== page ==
If you want to make sure that the interest from your savings stays tax free forever, you can open a cash ISA. But how many cash ISAs can you have in one year? The answer is not as straightforward as you might think.
How many cash ISAs can you have in one year?
In general terms, you can open one cash ISA in any one tax year – however, it’s a bit more complicated than that. The tax year runs from April 6th one year to April 5th another year. This is what the rules say:
- You can take out one new cash ISA every tax year. If you open a cash ISA before April 5th one year, that counts as the previous tax year. If you open a cash ISA on or after April 6th, that counts as the current tax year.
- You can pay into one cash ISA every tax year. If you have taken out a cash ISA in a previous tax year, but you continue to pay into it after April 6th, that’s counted as your cash ISA for the current tax year. You can’t then open or pay into a second cash ISA.
- You don’t have to be loyal. You don’t have to take out a cash ISA with the same bank or building society year after year. You can take out a cash ISA with a different bank or building society every tax year, if that’s what you’d like to do.
SAVVY TIP: One or two cash ISA providers let you take out more than one cash ISA in the same tax year – and it doesn’t break HM Revenue and Customs’ rules on cash ISAs. It’s possible because these cash ISA providers operate an ‘umbrella’ system, which means that they bundle together more than one cash ISA in the same tax year under one umbrella. Nationwide building society and Aldermore Bank are two cash ISA providers that I’m aware of that let you take out more than one cash ISA in the same tax year. This can be useful if you want to take out a fixed-rate cash ISA but don’t have enough money at the time to make use of your full cash ISA allowance. If you have more than one cash ISA in the same tax year, both have to be with the same bank or building society.
Cash ISAs and help to buy ISAs
You cannot have a cash ISA and a help to buy ISA in the same tax year. Help to buy cash ISAs are designed to help you save for a deposit for your home. If you already have a cash ISA (in the same tax year), you can transfer up to £1,200 into a help to buy ISA.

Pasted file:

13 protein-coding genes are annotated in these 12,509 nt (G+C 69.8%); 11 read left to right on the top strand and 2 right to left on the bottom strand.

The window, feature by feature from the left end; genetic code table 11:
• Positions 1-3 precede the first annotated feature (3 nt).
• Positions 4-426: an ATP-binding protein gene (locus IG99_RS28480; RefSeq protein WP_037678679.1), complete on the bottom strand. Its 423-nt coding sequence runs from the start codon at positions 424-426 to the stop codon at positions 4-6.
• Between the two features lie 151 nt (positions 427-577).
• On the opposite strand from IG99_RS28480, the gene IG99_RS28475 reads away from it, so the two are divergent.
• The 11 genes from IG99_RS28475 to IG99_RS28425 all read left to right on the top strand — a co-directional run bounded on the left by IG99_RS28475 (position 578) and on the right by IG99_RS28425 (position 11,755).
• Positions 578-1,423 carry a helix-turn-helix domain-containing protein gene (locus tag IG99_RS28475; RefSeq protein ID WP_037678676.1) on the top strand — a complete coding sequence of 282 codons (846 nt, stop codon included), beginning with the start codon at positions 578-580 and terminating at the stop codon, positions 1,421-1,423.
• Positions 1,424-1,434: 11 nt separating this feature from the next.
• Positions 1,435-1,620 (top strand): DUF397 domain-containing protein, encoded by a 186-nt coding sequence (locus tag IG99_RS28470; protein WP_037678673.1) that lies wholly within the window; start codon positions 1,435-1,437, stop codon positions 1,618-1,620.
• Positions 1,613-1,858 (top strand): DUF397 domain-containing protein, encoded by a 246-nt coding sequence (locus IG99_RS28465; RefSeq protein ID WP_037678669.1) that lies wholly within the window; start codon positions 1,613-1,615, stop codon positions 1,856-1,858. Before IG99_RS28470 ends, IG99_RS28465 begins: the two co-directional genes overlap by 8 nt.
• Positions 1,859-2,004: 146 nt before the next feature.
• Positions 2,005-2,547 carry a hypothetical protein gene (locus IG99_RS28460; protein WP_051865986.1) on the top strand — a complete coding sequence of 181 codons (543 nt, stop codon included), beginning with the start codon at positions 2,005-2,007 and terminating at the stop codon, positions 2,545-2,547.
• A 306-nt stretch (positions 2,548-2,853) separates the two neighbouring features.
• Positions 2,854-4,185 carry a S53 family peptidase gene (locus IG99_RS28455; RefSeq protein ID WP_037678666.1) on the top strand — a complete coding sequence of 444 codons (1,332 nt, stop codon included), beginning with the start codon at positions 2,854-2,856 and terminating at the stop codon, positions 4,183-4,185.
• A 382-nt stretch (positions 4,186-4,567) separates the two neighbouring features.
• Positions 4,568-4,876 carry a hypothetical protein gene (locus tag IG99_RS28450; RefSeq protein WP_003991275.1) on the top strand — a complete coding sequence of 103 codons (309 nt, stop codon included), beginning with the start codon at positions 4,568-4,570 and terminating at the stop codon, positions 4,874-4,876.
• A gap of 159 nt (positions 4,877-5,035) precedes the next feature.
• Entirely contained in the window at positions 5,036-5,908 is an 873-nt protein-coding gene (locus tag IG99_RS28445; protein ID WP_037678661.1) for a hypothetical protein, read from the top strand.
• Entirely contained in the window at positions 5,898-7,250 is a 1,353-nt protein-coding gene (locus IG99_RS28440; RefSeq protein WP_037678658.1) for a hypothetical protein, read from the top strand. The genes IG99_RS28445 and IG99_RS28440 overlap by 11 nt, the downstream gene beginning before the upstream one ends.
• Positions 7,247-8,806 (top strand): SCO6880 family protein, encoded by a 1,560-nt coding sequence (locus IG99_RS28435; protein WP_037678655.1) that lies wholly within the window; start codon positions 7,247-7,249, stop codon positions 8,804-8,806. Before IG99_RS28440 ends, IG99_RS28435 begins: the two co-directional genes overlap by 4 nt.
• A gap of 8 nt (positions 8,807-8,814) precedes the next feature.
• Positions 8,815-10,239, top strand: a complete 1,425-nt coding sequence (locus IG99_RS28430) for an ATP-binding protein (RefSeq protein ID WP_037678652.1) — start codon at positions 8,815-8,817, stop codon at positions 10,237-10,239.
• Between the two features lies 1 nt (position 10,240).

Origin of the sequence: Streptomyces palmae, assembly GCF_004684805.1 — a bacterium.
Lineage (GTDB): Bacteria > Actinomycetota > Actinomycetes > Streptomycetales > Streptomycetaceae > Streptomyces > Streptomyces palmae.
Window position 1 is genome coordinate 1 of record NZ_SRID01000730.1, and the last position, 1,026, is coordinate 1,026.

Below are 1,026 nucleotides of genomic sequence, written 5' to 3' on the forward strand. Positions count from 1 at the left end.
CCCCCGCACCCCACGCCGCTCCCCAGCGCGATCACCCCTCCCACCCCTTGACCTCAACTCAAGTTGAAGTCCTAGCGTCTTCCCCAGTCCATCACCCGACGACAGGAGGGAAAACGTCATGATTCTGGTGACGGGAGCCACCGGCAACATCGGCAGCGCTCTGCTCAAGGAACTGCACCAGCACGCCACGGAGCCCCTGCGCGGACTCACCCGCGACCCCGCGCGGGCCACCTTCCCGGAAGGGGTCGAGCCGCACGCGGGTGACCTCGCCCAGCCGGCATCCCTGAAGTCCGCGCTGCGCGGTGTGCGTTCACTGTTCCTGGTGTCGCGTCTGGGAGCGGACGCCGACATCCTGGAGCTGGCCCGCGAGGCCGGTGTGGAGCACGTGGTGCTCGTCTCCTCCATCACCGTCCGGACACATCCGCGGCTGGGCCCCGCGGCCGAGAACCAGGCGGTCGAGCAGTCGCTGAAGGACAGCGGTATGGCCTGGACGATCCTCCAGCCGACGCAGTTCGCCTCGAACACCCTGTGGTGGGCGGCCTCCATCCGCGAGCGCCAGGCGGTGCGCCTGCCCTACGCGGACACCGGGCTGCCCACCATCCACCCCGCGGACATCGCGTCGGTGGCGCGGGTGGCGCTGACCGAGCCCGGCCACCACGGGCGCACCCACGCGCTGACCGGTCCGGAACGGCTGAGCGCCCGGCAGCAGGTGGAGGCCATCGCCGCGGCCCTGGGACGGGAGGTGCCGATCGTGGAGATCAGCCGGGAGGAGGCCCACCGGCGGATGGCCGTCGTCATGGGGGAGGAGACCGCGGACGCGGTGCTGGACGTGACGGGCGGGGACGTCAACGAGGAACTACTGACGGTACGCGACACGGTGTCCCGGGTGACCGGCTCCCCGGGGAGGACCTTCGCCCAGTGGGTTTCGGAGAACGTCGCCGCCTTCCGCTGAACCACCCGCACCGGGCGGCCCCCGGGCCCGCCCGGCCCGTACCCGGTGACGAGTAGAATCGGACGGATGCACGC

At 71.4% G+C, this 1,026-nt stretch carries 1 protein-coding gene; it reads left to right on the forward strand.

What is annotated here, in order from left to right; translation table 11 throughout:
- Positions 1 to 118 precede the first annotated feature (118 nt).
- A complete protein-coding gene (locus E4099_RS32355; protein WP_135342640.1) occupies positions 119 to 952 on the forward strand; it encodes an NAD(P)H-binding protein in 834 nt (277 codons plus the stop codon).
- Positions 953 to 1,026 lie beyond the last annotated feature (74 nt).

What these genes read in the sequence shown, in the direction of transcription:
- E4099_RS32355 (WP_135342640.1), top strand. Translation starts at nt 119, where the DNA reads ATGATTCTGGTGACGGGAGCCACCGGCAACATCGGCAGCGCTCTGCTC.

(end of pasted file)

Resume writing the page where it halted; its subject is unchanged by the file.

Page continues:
SAVVY TIP: There are exceptions. If you have a cash ISA and help to buy ISA with Nationwide or Aldermore Bank (or any other provider that has an umbrella approach to ISAs), you could keep your cash ISA and help to buy ISA. If you have more than £1,200 in a cash ISA that you’re paying into in the current tax year and you open a help to buy ISA, you’d have to transfer anything above the £1,200 you move into the help to buy ISA into a stocks and shares ISA or move it to an ordinary savings account.
You can read more about help to buy ISAs in these two articles: Ten things you need to know about the help to buy ISA and Help to buy ISAs – how do they work and who’s paying the highest interest rate?
Cash ISAs and lifetime ISAs
Lifetime ISAs were introduced in April 2017. These are designed to help you save for a home or for your retirement. At the moment, most of the lifetime ISAs available are stocks and shares ISAs. However, one or two providers do offer cash Lifetime ISAs. Under the rules for lifetime ISAs:
- You will be able to take out a cash ISA and a lifetime ISA in the same tax year. The advantage of a lifetime ISA is that you will get a 25% bonus from the government, as long as you meet certain conditions. You can read more about lifetime ISAs in my article called Lifetime ISA – how will it work and should you have one?
Help to buy ISAs and lifetime ISAs
For one year only you can transfer money that you’ve saved into a help to buy ISA into a lifetime ISA. It must be money that you’ve saved before lifetime ISAs were introduced (i.e. before April 6th 2017). You must transfer this money before April 5th 2017, although some lifetime ISA providers may have earlier cut off dates.
Transferring a cash ISA
Just as you don’t have to keep your savings in a savings account that’s paying a rotten rate of interest, so you can transfer your cash ISA to a different bank or building society if it’s offering a better rate of interest. So what are the rules on transferring a cash ISA?
- If you want to transfer cash ISAs from previous tax year (namely, where you haven’t paid in anything after April 5th) then you have the choice of transferring some or all of it to another bank or building society. This won’t count towards your ISA allowance and it won’t count as a second cash ISA.
- If you want to transfer a cash ISA from the current tax year, you have to transfer the whole lot. After you’ve open your new cash ISA and transfer your money, your old cash ISA will be closed.
- If you transfer money from a stocks and shares ISA to a cash ISA. If you do that, you won’t break the rules about having only one cash ISA in each tax year.
SAVVY TIP: If you want to transfer a cash ISA, you have fill in a cash ISA transfer form with the new cash ISA provider. Don’t close your existing cash ISA first as you’ll lose all the tax-free benefits. Once your cash ISA has been transferred, your old cash ISA will be closed. You can read more about transferring a cash ISA in my article called How to transfer your cash ISA
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